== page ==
One of the most active members was Guadalupe Tabanda Vinluan. While her husband went to work as a seller of dry goods, blankets and pret-a-portdevits Lupe did her thing by joining the movement. She was soon the most adept carrier of messages between the different groups of guerrillas in the city and the nearby municipalities. Back and forth she tirelessly walked. These times, her walks were fraught with danger, her life was in her hands, meeting with the other groups and giving positions of soldiers and troop movements. Her cover was one of selling vegetables in akayabang. Her messages were in her head. Neither her husband nor her parents knew of her involvement in the guerilla activities

1944

Soon Lupe was the handler of a group of messengers and was coordinating all of the messengers’ movements. In November of 1944, one particularly urgent assignment had to be delivered to the guerillas, but there was no one to send, all the messengers being out on assignments. The message was of grave import, communications had to be given on the enemy’s troop strength and movements.

Rumours were rife of American Forces soon to enter the city. They needed local intelligence, crucial in the plan to strike on Baguio. Lupe had no choice, she had to bring the message herself. It was not yet the age of cell phones.

Since rumors of her involvement in the guerilla movement were bruited about, her message delivery had to be planned meticulously.

Dark comes early in November, especially here in Baguio. So then, in the darkening evening of November 12, at 6:00 p.m., she had to go deliver the message. Curfew was at 7:00 p.m., utmost care had to be taken and her route had to be carefully mapped out. Ostensibly, Lupe was to bring camote and watercress to an aunt. It would be an innocent delivery of food in case she was stopped and questioned. Her aunt’s house, which was located in Campo Sioco, was conveniently near the message drop point.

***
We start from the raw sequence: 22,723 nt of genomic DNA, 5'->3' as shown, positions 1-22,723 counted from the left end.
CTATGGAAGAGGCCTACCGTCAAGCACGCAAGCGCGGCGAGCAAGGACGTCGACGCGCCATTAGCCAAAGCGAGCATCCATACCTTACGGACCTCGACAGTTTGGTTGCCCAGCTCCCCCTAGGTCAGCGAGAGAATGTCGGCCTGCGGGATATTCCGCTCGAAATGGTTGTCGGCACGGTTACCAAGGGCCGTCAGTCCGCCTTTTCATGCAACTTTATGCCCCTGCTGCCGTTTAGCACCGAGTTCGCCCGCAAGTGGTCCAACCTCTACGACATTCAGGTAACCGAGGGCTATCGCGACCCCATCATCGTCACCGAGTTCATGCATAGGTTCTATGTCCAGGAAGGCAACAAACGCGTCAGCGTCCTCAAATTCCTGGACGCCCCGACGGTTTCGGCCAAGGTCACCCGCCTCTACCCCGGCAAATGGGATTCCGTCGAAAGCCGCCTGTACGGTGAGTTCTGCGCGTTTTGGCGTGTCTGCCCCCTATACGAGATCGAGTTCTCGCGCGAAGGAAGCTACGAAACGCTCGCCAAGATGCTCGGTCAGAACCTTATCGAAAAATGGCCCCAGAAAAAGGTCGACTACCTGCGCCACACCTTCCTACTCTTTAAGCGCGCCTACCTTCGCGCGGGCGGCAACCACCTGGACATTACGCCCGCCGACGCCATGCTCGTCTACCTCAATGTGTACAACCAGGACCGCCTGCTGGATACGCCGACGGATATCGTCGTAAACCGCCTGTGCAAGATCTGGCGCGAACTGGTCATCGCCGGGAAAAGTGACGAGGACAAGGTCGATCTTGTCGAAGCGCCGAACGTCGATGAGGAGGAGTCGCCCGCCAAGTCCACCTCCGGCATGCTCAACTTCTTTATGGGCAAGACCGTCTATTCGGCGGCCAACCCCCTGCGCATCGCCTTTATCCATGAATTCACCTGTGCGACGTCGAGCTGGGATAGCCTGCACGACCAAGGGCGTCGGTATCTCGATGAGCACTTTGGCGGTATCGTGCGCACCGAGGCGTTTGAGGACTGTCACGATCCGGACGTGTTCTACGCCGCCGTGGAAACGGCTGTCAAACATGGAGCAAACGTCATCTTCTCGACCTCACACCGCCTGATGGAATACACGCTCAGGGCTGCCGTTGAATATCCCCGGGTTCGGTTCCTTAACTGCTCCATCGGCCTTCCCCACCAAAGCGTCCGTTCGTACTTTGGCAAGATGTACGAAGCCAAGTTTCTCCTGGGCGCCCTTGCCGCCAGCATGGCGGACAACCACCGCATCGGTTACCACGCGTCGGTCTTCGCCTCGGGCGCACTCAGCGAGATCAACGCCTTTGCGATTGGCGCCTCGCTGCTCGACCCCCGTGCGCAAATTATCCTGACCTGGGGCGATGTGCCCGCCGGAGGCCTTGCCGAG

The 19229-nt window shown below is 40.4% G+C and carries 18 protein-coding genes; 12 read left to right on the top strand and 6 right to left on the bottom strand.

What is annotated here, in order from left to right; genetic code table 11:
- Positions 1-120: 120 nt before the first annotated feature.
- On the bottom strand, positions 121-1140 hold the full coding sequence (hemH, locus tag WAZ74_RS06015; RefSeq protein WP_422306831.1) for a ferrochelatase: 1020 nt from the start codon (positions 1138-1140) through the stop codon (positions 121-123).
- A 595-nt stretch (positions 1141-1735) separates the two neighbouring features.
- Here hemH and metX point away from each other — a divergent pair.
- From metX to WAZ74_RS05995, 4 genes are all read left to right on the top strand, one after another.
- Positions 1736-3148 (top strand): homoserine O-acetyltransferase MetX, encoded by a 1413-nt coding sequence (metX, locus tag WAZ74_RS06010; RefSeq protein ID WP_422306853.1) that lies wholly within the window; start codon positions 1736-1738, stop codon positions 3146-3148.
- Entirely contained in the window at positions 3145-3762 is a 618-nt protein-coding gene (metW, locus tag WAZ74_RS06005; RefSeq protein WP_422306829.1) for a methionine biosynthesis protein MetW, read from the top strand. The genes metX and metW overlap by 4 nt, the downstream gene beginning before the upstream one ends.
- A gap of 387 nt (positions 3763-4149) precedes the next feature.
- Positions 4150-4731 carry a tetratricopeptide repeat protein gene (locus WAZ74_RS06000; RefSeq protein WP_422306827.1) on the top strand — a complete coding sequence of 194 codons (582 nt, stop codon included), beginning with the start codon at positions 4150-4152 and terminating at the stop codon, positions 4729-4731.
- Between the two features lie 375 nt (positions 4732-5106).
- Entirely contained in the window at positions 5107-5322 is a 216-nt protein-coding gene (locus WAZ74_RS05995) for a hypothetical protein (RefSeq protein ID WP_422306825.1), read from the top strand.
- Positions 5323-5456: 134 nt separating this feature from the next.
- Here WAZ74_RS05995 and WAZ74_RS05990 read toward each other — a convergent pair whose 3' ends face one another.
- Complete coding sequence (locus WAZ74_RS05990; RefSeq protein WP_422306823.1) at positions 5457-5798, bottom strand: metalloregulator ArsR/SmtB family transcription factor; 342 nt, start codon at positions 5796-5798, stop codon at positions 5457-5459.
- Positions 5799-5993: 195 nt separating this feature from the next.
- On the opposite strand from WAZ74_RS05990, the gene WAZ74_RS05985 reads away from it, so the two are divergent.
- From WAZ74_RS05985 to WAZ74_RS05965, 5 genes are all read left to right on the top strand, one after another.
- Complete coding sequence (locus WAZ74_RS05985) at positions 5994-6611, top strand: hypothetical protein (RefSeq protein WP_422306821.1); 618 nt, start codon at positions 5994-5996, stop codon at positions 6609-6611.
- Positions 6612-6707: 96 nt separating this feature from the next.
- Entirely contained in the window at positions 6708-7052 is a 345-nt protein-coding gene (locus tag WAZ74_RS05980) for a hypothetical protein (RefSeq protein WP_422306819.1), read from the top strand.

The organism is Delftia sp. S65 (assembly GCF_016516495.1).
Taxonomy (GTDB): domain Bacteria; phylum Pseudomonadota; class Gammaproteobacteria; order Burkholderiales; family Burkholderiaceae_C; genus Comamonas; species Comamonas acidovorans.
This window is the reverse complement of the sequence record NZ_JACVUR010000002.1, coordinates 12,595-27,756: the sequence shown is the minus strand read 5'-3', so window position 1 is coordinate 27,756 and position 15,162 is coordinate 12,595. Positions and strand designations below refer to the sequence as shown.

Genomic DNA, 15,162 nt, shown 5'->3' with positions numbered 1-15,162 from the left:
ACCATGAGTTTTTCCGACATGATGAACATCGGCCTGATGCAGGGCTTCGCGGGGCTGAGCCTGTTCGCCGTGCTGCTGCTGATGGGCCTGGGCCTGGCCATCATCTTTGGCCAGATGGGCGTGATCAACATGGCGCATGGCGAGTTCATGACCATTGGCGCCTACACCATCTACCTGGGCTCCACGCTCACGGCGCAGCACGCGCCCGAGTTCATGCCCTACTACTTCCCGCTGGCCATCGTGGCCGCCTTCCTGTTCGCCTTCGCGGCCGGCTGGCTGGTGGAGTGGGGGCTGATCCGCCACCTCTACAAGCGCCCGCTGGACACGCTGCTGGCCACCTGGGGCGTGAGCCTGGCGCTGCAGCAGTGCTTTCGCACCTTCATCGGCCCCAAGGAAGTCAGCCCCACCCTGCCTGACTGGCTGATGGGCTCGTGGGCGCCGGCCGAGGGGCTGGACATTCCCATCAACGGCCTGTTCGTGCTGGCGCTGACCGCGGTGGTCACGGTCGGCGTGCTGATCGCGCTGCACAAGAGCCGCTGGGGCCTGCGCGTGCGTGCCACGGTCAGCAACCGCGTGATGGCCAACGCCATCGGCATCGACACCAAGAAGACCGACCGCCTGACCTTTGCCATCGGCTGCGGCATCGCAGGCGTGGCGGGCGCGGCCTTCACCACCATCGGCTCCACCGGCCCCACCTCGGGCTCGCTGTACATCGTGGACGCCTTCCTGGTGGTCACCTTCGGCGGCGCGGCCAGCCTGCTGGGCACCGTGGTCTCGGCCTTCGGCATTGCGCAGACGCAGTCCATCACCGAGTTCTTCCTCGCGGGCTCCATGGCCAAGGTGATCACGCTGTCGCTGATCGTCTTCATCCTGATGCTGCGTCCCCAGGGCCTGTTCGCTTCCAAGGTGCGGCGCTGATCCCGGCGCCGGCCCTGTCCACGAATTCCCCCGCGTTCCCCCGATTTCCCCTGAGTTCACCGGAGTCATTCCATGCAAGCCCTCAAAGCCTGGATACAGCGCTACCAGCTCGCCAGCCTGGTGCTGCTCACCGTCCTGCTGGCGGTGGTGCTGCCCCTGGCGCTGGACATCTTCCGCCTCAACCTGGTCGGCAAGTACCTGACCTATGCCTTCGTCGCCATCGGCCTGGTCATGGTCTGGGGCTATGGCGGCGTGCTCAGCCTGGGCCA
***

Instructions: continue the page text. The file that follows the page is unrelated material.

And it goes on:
Since both her father, Marcos and her husband, Iking knew nothing about her underground activities, Lupe just told them that she would be going to Campo Sioco to bring camote and watercress to her aunt, her aunt being under the weather and wanting to eat watercress. She decided to leave the house at 6 o’clock, so as not to attract too much attention, bringing along with her servant to carry the camote and watercress. She told Enrique not to wait for her, as she had planned to sleep over in her aunt’s house. She kissed her baby boy, then her father, and told her mother she would see them in the morning.

In the blustery wind and freezing cold which is found only in Baguio, on that November evening, Lupe and her servant set out for Campo Sioco.

They were both bundled up in dark and thick clothes from head to toe, their entire bodies covered, she wore her old Keds rubber shoes and her servant was barefoot. From their home in Lucban, they began to walk to Campo Sioco. She passed through Bokawkan, went through Campo Filipino.

How similar to her high school walk, only this time her walk was tense with danger. All of these places were covered with trees and deep in shadows. In the fast darkening evening, they walked through City Camp, which was an empty swampy area. The only buildings in the area were the bunkhouses for the city’s work crews, mostly empty also. The entire area was filled with trees and most of the area was shadowy and anything within the trees was not visible. Then they came out of City Camp, climbed the Q.M. Hill, and came out of what is now upper Q.M. Hill. Down the hill they walked, and finally reached Campo Sioco. They had walked swiftly, and noiselessly in the shadows, moving through the runo and the sunflowers, with as little rustling as possible, out of sight of the patrolling enemy troops. The plan was for them to go to Campo Sioco first, wait for deep night, and then later proceed to the drop point of the guerrilla troops. They would return to Campo Sioco, sleep in her aunt’s house after the drop, and then go back home in the morning.
(To be concluded)

Published in the Sun.Star Baguio newspaper on March 18, 2017.